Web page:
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can people hear the right pitch as the wrong pitch

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Jarom
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The other day I was singing like a stone by Chris Cornell with some great distortion, strain free, and having the time of my life. both my mom and my brother told me I was singing off pitch. I was very confused because I had been recording my self and listening back focusing very hard on pitch witch was for the most part spot on. I showed them multiple videos of Chris singing the song live and they both agreed that Chris Cornell sounded off pitch to. So....do you think people hear the right pitch as the wrong pitch?

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What music do they usually listen to? Chris is not singing a melody line that traditionally goes with that chord progression. Plus he is singing in a style that slurrs between notes for effect. This could cause someone to think he was generally out of tune.

But to really know if YOU were singing off pitch we would need to here it.

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A lot of non-musicians apparently don't know what pitch is so they just say you're off pitch when in fact something about your tone is off.

They just don't know any other way to communicate what they're hearing so they cut to the familiar term "off pitch". but I bet it is actually too much excess tension held somewhere in your body that is messing up your tone and this could very well be the case with Cornell too.

Or it could be they don't like the bluesy melody or they don't like distortion...etc....could be a million reasons, but if you post a file of you singing it here you will get some better critique from real singers.

The one thing you don't want to do is ignore the critique of immediate friends/family - it's not they are tone deaf, they just can't communicate what's annoying their ear because they don't know singing/musical terms correctly. Take it to a great singer or vocal coach and they'll kind of translate it for you and then you can make progress.

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I think Owen's answer is closest. That the people lack to words to describe what they don't like so they use the only word they know.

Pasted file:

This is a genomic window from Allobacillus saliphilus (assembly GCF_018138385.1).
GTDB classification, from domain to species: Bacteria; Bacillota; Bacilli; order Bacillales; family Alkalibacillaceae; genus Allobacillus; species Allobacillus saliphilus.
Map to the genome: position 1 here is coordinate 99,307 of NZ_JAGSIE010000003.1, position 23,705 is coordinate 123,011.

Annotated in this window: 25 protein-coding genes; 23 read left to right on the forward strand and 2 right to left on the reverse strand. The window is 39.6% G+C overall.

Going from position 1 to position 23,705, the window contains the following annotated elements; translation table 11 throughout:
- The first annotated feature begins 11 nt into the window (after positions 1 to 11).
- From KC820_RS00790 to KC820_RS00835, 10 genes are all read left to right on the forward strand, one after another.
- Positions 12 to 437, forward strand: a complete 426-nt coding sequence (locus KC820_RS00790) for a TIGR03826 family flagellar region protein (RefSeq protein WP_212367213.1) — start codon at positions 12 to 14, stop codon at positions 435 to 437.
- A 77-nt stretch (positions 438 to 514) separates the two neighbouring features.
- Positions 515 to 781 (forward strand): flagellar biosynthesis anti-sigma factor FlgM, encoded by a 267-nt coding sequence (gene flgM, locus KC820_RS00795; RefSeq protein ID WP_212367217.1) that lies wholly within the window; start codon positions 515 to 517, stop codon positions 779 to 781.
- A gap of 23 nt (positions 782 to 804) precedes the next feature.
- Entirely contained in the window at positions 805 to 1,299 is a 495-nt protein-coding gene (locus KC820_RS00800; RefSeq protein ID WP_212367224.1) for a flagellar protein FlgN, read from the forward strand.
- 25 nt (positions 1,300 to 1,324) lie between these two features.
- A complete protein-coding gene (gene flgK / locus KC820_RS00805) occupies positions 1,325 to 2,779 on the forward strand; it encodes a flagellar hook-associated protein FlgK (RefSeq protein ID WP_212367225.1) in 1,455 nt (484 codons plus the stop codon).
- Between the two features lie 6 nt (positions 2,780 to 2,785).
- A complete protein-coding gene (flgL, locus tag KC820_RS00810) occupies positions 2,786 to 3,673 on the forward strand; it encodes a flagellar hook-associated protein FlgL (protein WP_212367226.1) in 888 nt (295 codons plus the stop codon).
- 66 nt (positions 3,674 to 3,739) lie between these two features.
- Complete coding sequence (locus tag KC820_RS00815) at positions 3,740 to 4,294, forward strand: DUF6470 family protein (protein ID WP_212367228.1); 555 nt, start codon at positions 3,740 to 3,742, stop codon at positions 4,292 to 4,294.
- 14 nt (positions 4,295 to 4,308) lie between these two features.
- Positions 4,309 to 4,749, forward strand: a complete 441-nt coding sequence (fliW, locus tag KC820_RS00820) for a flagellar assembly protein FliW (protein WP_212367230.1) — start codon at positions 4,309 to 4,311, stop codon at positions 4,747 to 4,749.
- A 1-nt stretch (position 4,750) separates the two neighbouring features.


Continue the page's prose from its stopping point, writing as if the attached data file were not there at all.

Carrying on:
It reminds me of when I was a kid and a neighbor kid only knew about mufflers on a car so any time he heard a car that sounded like it had a mechanical problem, it was a bad muffler.

Or the guy in the story, "the Stand." The only word he knows how to spell is m-o-o-n. So, that's how he spells everything.

Sometimes, you have to consider what is more probable. Is it likely that people that do not have the developed ear of a singer and certainly not your exposure to the art of singing are correct in their assessment, or that you are right and they simply wish to bring you down, or are simply wrong and messing with your mind is just a side effect of whatever thing is in their mind?

Or, they could honestly think there was something wrong with Cornell's pitch that they are hearing and maybe it does have more to do with tone but they don't know how to say that, so they say "pitch" and you would be wise to not follow their critique because it would be inaccurate.

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i sing that song, and i think i know what they are referring to......

you have to realize the notes he sings in a lot of that song (especially live) all seem to have a fallout stylization to them...the pitch bends and/or falls as part of his style. so if you are emulating him well, you will perform the same stylizations.

when you decide to do a "hey folks what do you think of my singing" (we've all done it) the close friends and parents most of the time are the wrong ones to seek advice from.

it can go both ways, they'll say "you aren't doing well," or "you did great" (but actually might not have).

ask to be heard by someone who can tell you honestly and correctly.

send over a sample. it may be you do cornell well!!!

and don't let this deter you or hurt your feelings....okay?

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